Despite having effectively invited them to ask more questions she began to push her way forward, hand on Harry’s shoulder to steer him along, though the taller man was working his way through the crowd with a look of distasteful determination that raised him somewhat in Tanith’s opinion. She’d thought he might have liked the attention.
Then again, her only experience of such attention was in watching Tobias, who used it for his job, or Cal, for whom the shine had not yet come off. Harry Potter had been famous a lot longer than Cal Brynmor.
And they ignored the remaining questions, most of them thrown at Harry in defiance of instructions, who valiantly ignored them until one, from one of the lesser, more trashy papers, wafted across the crowd.
‘Mister Potter! How does it feel learning under an Auror who’s already had one partner die?’
Then Tanith didn’t see the crowd at all - she saw red, but before she could whirl around to face the accusation, it wasn’t her hand on Harry’s shoulder any more, it was his hand on hers, pushing her forward, towards the edge of the mob.
‘You stupid son of a -’
‘Auror Cole has been selected for this task by Director Vaughn,’ said Harry, speaking over her angry hiss loud enough to block it out. ‘And though they both have my full confidence, neither one of them needs the support of a Trainee Auror in order to do their jobs.’ Then they were out of the bulk of the mass, in the open, and Harry was looking over at Katie. ‘Get us out of here, now -’
Then Tanith felt Katie and Ron’s hands on her shoulders, Katie was mumbling, and as one the four of them went snapping and whirling through space and time before landing, rather unsteadily, in the Apparition Chamber in Canary Wharf.
Tanith ripped herself free, shaking with anger. ‘That little shit!’
‘You know, I think I preferred the press when they were just talking crap about your love life, mate,’ said Ron with a grimace.
‘Somehow I don’t think Ginny would agree. You all right, Cole?’
Tanith ran a shaky hand through her hair, drawing a deep breath. ‘Yeah, I...’ Her voice trailed off, and she shook her head. ‘I’m okay. I just didn’t expect that.’ She looked ruefully at her three trainees, all of whom were eyeing her rather dubiously. ‘That was good. You did good.’
‘Yeah, I mean, we didn’t even punch him,’ said Ron. ‘That guy was bang out of order.’
‘I should have realised you actually have more experience than me in how to deal with the press, Potter,’ Tanith said ruefully.
‘You did fine,’ he said, and ridiculously she felt appeased by the approval of her own trainee as Harry gave a reassuring grin. He was not, she had ever thought, an especially attractive man; his wasn’t a face to instantly swoon over, and his general manner was casual and unassuming. He didn’t even have an electric presence like she’d known some people could have, the kind to draw all eyes when walking into a room.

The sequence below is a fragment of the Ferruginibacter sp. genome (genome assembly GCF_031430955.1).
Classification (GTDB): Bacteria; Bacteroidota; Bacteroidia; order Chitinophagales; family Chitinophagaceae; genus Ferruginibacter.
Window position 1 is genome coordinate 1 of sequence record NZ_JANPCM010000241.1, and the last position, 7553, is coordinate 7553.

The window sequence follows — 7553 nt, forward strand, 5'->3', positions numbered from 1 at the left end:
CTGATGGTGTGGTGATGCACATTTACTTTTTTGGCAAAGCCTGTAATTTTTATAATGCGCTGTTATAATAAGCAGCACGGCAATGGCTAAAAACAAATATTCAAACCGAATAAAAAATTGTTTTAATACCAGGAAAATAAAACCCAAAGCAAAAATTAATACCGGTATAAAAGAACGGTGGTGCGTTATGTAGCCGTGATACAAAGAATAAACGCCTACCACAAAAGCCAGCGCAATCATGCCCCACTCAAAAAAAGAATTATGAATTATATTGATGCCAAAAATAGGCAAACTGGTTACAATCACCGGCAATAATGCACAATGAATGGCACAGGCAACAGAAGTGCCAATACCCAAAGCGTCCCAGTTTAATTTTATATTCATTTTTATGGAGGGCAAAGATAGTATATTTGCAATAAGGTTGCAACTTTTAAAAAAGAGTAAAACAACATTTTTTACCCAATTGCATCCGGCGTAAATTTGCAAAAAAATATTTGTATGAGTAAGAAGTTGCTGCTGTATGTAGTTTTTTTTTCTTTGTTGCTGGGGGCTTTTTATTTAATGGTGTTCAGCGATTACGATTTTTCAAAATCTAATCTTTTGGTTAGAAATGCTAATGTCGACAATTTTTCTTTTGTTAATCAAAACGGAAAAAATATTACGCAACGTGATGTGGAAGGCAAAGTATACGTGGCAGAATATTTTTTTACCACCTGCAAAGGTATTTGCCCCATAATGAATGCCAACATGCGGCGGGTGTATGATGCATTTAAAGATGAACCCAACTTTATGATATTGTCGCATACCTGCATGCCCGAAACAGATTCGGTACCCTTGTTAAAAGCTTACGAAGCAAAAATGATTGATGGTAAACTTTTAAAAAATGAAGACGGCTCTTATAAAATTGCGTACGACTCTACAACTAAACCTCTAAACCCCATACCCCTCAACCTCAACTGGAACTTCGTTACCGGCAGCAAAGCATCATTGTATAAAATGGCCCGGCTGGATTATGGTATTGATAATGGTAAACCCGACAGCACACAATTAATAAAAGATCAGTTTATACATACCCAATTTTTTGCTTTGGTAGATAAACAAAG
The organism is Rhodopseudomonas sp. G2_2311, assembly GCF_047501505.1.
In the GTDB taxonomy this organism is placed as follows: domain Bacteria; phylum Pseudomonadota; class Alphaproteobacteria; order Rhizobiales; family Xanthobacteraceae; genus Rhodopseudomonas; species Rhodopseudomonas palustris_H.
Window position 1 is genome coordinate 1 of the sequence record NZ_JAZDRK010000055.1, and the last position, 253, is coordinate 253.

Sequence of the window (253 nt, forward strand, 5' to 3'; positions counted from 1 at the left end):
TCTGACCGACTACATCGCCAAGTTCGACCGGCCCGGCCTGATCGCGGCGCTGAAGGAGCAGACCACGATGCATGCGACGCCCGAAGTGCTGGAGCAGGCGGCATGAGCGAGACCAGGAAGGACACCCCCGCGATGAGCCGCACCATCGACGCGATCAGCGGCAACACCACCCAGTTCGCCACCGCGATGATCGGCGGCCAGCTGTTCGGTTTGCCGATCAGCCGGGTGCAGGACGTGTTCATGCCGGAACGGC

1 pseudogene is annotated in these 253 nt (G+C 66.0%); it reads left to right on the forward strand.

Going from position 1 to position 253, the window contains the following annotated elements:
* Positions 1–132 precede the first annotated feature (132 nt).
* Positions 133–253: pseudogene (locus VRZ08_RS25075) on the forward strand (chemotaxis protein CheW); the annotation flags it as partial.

But, she had to concede, when Harry Potter smiled it was a bit easier to believe that Everything was Going to be Okay.
‘They were trying to get a rise out of you,’ he continued. ‘Or out of me, so they’d have a story to splash over the front page. I’m sorry that it happened.’
She frowned. ‘It’s not your fault, Potter.’
‘They wouldn’t be here, caring about this case, if it weren’t for me.’ Harry shoved his hands into his pockets and shrugged. ‘I didn’t want to bring this down on us.’
Tanith lifted a hand. ‘I’m pissed. But I’m okay. One run-in with some little shitstain journalist isn’t enough to run me ragged.’ She reached into her pocket and pulled out her pocketwatch. ‘It’s late. Or, late enough. We’re not going to get anything more today, and I’ve got Enforcers watching the Knight Bus. You guys should clock out.’
Ron grinned toothily. ‘Score.’ He looked at Harry. ‘Pub? Hermione should be down from Hogwarts in a couple of hours...’
Tanith frowned. ‘She’s on the rebuilding team?’
He made a so-so gesture. ‘She’s technically still going to sit her NEWTs at the end of the year. But I think half of her practical study and coursework is going to revolve around using it to rebuild the school. She spoke a lot about renewing complicated protection enchantments and then, I fell asleep.’
Tanith snorted companionably. ‘I hear you on that one.’
‘Yeah, how is Grey? We should hook him and Hermione up for a rematch.’
‘Last Nerd Standing?’ Tanith gave an awkward smile. ‘He’s busy. Works for the Minister late nights.’
‘You better not be doing that yourself tonight again, Chief,’ said Katie. ‘Come on. We should all hit the Leaky Cauldron. Have a pint. Celebrate two days on the job without dying.’
‘We’ve not even run into trouble yet.’
‘I mean you killing us.’
Tanith looked suspiciously at the three. Katie was grinning a little too encouragingly, Ron looked a bit more relaxed after their jokes about their respective other halves, and Harry still wore the reassuring smile she was trying to ignore. Even if Katie was egging them on, they definitely looked genuine.
‘I’ve actually got plans,’ she said sincerely.
‘Ooh, hot date with Grey? Don’t do anything I wouldn’t do.’ Katie wagged a finger.
‘It’s not. But if it were, Bell, then that instruction would make it the least hot date with him I could possibly imagine.’
‘You know what I mean.’
‘Almost never.’ Tanith straightened her coat. ‘I’ll see you not too bright and early tomorrow. You three have fun.’
Once, if she’d been with Jacob, they might have fudged regulations a little and apparated home straight out of the Apparition Chambers, which were supposed to be used only for official business. But not only was she not prepared to do that with new co-workers, she was supposed to be teaching her trio how to follow regulations, not how to bend them thoroughly for their own convenience.
That was Advanced Courses.